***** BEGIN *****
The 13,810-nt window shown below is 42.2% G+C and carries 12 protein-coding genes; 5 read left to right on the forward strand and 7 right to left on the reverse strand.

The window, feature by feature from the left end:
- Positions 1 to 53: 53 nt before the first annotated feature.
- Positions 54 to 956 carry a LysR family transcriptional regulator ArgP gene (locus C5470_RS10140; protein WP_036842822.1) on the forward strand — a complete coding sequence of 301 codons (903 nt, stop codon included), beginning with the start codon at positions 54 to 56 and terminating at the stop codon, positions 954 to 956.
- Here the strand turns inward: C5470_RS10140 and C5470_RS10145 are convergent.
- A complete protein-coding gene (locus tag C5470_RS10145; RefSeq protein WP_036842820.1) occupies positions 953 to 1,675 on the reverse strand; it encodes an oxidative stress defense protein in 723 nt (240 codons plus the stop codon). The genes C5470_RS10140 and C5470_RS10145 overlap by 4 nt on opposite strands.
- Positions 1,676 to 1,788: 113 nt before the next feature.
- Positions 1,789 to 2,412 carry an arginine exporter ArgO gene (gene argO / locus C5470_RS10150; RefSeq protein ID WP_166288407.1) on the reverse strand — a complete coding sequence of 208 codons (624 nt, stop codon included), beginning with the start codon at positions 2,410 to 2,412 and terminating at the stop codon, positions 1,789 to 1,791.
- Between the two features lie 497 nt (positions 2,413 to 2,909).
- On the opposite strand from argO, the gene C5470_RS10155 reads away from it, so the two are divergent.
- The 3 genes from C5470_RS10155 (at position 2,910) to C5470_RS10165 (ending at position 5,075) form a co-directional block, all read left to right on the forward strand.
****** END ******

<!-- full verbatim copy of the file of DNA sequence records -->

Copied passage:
The 13,810-nt window shown below is 42.2% G+C and carries 12 protein-coding genes; 5 read left to right on the forward strand and 7 right to left on the reverse strand.

The window, feature by feature from the left end:
- Positions 1 to 53: 53 nt before the first annotated feature.
- Positions 54 to 956 carry a LysR family transcriptional regulator ArgP gene (locus C5470_RS10140; protein WP_036842822.1) on the forward strand — a complete coding sequence of 301 codons (903 nt, stop codon included), beginning with the start codon at positions 54 to 56 and terminating at the stop codon, positions 954 to 956.
- Here the strand turns inward: C5470_RS10140 and C5470_RS10145 are convergent.
- A complete protein-coding gene (locus tag C5470_RS10145; RefSeq protein WP_036842820.1) occupies positions 953 to 1,675 on the reverse strand; it encodes an oxidative stress defense protein in 723 nt (240 codons plus the stop codon). The genes C5470_RS10140 and C5470_RS10145 overlap by 4 nt on opposite strands.
- Positions 1,676 to 1,788: 113 nt before the next feature.
- Positions 1,789 to 2,412 carry an arginine exporter ArgO gene (gene argO / locus C5470_RS10150; RefSeq protein ID WP_166288407.1) on the reverse strand — a complete coding sequence of 208 codons (624 nt, stop codon included), beginning with the start codon at positions 2,410 to 2,412 and terminating at the stop codon, positions 1,789 to 1,791.
- Between the two features lie 497 nt (positions 2,413 to 2,909).
- On the opposite strand from argO, the gene C5470_RS10155 reads away from it, so the two are divergent.
- The 3 genes from C5470_RS10155 (at position 2,910) to C5470_RS10165 (ending at position 5,075) form a co-directional block, all read left to right on the forward strand.